In what Law dogs from NOVA Sea to Shining NVLSP Sea have hoped for years, the long-ignored 38 USC §511’s codicil about how only the Board(s) could make the final decision on an appeal from the Agency of Original Jurisdiction was finally “discovered” by the Court. One decision on appeal suddenly has to mean what Congress intended. You can’t insert the Director of Compensation and Pension into the lineup like a designated hitter. What’s funny is the enlightened folks up at the OGC just couldn’t digest that.
This has to be as unsettling as Walker v Shinseki was for Vets. Here VA has had a path to denial on extraschedular in effect for almost fifty years and suddenly the Court up and reads 38 CFR §4.16(b) literally. And it conflicts (or shall we say collides) with 38 USC §511. VA maintains that it only conflicts if you read it wrong. Ergo, if you read it in the light most favorable to VA, then it’s peachy keen. Unfortunately, Congress wrote it and VA merely is tasked with interpreting it into a regulation. Watch as the Word Wizards at the Court tie the VA up in knots with their own semantics.
Willie C. Wages filed at the Drew Carey Memorial VARO in Columbus Ohio back in the early 80’s and got a few 0% ratings. He finally came back and began building his TDIU in 2000-2010. He was out of work, unemployable and had a rat’s nest of 30%rs, 20%rs and a lot of 10s and 0s. No singular disease was enough to create the benchmark of 40% to add up to a combined 70% nor did he have a singular one of 60%. By 2009 he had enough to do so and applied. VA and the BVA refused to budge. In a showing of what we all know is pure dog and pony show, the BVA judge made a grand gesture of sending out for the Director of Compensation and Pension to wave his magic wand over it and make an informed decision. No dice.
The big error here, for all these years, was to involve the Director in it at all. He became a de facto judge in his own right and Vets didn’t get a “hearing” or an opportunity to rebut his findings. He became a third wheel in what was supposed to be a two step process. Anything he said could not be evidence against you because he wasn’t part of the BVA/VARO adjudication scheme.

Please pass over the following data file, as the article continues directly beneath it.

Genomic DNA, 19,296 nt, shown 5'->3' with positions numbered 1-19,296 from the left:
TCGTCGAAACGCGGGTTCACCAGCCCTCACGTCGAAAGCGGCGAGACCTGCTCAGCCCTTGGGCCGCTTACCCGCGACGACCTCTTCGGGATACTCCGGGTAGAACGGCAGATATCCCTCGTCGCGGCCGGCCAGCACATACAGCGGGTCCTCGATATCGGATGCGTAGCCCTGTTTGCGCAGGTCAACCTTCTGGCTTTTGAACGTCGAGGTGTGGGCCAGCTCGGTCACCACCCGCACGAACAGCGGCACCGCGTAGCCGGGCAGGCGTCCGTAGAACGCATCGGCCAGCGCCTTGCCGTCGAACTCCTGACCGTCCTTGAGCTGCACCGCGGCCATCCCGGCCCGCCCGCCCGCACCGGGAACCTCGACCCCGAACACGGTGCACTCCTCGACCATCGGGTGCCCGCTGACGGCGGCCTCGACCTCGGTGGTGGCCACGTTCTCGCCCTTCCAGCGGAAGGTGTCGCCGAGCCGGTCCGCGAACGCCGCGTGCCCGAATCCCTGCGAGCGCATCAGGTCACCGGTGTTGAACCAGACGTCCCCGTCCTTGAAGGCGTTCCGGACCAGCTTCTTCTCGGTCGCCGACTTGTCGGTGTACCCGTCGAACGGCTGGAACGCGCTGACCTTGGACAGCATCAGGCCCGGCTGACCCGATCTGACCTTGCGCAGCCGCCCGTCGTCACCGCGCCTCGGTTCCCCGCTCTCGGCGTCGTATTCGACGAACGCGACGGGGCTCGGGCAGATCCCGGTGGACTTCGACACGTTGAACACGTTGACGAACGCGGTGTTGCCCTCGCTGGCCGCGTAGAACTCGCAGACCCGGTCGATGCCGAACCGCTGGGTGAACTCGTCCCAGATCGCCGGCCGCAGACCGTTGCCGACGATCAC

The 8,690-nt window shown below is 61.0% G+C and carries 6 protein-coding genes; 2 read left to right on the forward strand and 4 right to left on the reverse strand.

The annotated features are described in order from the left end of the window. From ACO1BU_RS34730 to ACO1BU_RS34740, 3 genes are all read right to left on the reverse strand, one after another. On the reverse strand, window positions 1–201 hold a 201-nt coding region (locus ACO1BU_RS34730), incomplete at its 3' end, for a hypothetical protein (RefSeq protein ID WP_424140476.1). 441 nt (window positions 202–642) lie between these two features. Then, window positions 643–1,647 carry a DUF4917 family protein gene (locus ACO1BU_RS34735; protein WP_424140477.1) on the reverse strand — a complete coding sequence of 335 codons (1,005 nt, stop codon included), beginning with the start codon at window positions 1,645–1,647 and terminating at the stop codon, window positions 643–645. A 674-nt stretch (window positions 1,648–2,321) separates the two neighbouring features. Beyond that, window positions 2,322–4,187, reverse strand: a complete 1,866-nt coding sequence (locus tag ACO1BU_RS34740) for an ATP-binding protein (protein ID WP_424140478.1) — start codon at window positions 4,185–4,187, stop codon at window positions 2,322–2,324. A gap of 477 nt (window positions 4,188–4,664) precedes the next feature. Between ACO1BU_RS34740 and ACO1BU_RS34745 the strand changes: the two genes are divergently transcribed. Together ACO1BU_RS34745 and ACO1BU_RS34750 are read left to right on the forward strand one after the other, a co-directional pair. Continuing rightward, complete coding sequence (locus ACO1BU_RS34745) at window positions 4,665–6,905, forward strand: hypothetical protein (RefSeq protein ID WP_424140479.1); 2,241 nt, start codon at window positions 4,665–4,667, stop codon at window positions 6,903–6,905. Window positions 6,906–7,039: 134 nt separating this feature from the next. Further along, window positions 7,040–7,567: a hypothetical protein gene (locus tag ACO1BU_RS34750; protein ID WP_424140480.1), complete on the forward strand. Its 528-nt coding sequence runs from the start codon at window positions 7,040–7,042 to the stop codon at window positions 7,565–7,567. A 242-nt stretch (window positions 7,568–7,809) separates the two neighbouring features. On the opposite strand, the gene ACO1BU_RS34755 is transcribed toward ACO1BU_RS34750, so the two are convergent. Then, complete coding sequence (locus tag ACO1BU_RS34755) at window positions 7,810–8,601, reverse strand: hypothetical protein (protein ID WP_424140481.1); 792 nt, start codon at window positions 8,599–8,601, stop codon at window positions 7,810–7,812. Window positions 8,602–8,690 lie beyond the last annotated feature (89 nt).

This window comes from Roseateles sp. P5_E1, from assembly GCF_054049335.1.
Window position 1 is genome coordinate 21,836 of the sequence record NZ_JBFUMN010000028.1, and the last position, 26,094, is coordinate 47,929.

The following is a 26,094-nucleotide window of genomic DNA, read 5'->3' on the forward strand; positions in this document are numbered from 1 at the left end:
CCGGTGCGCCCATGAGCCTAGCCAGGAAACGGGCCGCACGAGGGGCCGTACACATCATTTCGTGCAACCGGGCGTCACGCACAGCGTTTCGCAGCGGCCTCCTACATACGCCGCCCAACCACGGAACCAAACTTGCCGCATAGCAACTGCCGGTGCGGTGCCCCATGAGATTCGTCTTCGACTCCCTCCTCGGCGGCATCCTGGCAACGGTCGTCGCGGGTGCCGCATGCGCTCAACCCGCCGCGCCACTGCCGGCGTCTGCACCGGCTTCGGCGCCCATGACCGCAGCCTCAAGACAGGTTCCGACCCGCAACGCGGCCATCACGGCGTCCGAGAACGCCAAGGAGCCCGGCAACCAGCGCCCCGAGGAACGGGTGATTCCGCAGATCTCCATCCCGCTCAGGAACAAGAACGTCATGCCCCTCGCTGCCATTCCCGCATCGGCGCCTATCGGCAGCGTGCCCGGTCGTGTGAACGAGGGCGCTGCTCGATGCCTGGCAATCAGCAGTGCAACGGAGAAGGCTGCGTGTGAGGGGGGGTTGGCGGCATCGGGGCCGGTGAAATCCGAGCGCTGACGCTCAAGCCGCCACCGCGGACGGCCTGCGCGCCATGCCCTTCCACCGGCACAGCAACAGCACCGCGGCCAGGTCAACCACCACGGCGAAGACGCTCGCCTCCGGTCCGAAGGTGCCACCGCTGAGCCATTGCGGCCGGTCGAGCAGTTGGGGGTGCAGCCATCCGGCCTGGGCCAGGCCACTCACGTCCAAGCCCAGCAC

Willie’s predicament has been suffered by so many as to be joke. Nobody gets extraschedular unless he/she is related to the VASEC or Laura Eskinazi. The Court decided to disassemble §4.16(b) and look at the component pieces. All was well until you insert the Dir. of Comp/Pen into it. The Court takes the magnanimous position that if you want to write goofy regulations, that’s your business but don’t let them conflict with the USC’s tenets.
Although the Secretary initially argued that the Director’s decision was indeed evidence upon which the Board could rely, the Secretary now contends, in response to the above-mentioned order, that the Director’s decision is not evidence. Rather, the Secretary now argues that, although the Board may review the factual basis of the Director’s decision to ensure that it is accurate and complete, § 4.16(b) operates to divest the Board of the authority to overturn a Director’s decision because determinations under § 4.16(b) are policy decisions committed to the Director’s sole discretion. A contrary view, the Secretary argues, would render the referral process in §4.16(b) meaningless, time consuming, and unnecessary.
You can see the battle lines being drawn here. Rule #1 is: My regulations make sense because I wrote them. Rule #2 is: If they don’t make sense go back to rule #1. The Court is getting ready to take the OGC acolytes on a wild ride and disabuse them of this misconception. Here’s the first shot across the USS OGC’s bow: